4. A container system according to claim 3, wherein the tooth-like serrations also define ducts through which the reservoir can be filled with water.
5. A container system for a floral arrangement, comprising:
a waterproof container having a base portion defining a water reservoir;
a block of a porous foam material; and
an insert, said insert having a sheet-like form and having an opening therein for receiving said block such that said block substantially fills said opening, said block extending upwardly through said insert so that an upper portion of said block is exposed to receive the stems of cut flowers and the like,
said insert together with said block forming an upper closure for said reservoir to substantially prevent the spillage of water from said reservoir,
said opening of said insert having opposing rows of tooth-like serrations which retain said block with said insert.
6. A container system according to claim 5, wherein said tooth-like serrations define ducts through which said reservoir can be filled with water.
Description
BACKGROUND OF THE INVENTION

1. Field of the Invention

The present invention relates to container systems for floral arrangements and more particularly to container systems for presenting cut flowers and the like in an attractive manner.

2. Description of the Prior Art

One previously proposed method of presenting cut flowers and the like involves the use of an open cell foam of relatively friable structure which can be easily pierced by the stem of a flower so that the flower stem is supported within the foam which also constitutes a reservoir for water, the foam standing within a shallow tray which constitutes a reservoir for further water and which also serves to carry a mesh-like support which retains the foam in position. Such a foam may be referred to as a florist's foam and one well known type of foam suitable for this purpose is sold under the trade mark “OASIS”. The assembly consisting of tray, foam, and mesh can be stood within an outer decorative container, for example of cardboard suitably shaped and decorated to form an attractive package.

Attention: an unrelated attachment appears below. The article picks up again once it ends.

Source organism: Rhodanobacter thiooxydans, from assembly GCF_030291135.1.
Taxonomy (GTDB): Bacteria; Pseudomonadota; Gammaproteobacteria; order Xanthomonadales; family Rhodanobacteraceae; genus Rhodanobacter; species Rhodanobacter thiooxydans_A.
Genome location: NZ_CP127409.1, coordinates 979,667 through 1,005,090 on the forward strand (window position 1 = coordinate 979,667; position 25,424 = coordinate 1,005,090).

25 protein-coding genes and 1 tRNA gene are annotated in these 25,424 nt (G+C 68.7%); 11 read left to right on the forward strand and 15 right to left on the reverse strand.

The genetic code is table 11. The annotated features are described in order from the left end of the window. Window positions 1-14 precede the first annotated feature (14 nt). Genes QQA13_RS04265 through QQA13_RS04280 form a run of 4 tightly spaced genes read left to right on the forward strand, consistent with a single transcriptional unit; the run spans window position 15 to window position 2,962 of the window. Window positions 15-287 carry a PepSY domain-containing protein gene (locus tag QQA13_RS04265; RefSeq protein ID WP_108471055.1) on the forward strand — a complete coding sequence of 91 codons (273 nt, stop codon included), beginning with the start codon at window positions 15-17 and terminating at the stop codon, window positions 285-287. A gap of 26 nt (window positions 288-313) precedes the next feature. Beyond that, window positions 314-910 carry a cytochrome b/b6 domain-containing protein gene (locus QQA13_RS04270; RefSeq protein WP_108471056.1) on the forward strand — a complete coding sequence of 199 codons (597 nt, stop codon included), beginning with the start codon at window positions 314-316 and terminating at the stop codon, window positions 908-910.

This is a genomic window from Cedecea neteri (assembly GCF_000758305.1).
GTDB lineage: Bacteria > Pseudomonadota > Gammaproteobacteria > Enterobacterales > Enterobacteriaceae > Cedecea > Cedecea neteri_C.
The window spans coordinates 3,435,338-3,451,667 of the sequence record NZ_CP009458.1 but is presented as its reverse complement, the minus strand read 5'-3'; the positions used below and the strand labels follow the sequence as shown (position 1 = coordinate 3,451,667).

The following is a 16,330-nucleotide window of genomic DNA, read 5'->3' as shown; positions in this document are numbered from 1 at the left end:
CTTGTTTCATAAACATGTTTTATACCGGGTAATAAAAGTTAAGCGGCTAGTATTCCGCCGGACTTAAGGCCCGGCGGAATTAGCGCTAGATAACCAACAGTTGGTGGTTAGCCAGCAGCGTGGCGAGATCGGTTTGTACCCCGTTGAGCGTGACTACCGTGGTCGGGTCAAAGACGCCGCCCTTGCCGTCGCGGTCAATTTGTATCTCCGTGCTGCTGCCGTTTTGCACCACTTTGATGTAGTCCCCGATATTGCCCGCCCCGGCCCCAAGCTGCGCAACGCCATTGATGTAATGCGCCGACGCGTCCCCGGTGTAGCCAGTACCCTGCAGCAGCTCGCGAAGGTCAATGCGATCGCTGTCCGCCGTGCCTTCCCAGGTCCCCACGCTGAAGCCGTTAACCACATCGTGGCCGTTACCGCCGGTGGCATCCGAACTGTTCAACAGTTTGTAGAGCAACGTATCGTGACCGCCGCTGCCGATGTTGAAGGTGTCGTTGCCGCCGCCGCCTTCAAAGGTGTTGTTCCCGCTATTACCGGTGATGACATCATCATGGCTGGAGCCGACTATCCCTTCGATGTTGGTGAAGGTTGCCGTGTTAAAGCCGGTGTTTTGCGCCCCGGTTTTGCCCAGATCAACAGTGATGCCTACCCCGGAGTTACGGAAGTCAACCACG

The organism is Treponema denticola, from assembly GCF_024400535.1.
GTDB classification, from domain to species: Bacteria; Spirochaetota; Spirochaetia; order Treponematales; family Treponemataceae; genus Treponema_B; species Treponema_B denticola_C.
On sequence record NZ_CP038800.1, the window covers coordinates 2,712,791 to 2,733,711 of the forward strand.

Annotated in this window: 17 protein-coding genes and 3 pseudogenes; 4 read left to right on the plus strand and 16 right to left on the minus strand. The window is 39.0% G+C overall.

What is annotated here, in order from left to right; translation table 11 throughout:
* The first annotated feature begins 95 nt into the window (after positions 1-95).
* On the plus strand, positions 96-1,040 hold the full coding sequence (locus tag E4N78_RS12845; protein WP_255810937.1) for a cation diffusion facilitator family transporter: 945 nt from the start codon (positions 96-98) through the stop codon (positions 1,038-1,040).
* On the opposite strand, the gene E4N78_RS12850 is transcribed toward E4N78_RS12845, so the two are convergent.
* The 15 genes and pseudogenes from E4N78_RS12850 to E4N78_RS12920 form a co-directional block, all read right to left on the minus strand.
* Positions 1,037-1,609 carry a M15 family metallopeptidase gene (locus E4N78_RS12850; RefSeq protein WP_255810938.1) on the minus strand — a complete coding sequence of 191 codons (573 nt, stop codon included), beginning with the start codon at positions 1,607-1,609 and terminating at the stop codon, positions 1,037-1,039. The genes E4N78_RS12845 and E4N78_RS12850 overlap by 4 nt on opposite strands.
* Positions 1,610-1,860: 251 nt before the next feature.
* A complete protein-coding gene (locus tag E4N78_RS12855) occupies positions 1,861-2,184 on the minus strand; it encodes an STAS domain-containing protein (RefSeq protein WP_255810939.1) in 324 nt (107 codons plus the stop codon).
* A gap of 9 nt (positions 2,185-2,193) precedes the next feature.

One significant disadvantage with the system proposed above is that the trays are only able to hold a restricted volume of water and require frequent topping up. It is not practicable to increase the water holding capacity just by increasing the size of the tray as this, then, results in restrictions in the range of outer container sizes which can be used and also reduces the inherent versatility of the system.

SUMMARY OF THE INVENTION

According to the present invention, there is provided a container system for a floral arrangement, comprising a waterproof container having a base portion which can act as a water reservoir, and a separate insert locatable from above into a lower part of the container, said insert acting to confine from above water within the reservoir, said insert carrying a porous water-retaining material lying within the reservoir, said porous material extending upwardly through the insert so that an upper portion of the material is exposed to receive the stems of cut flowers and the like.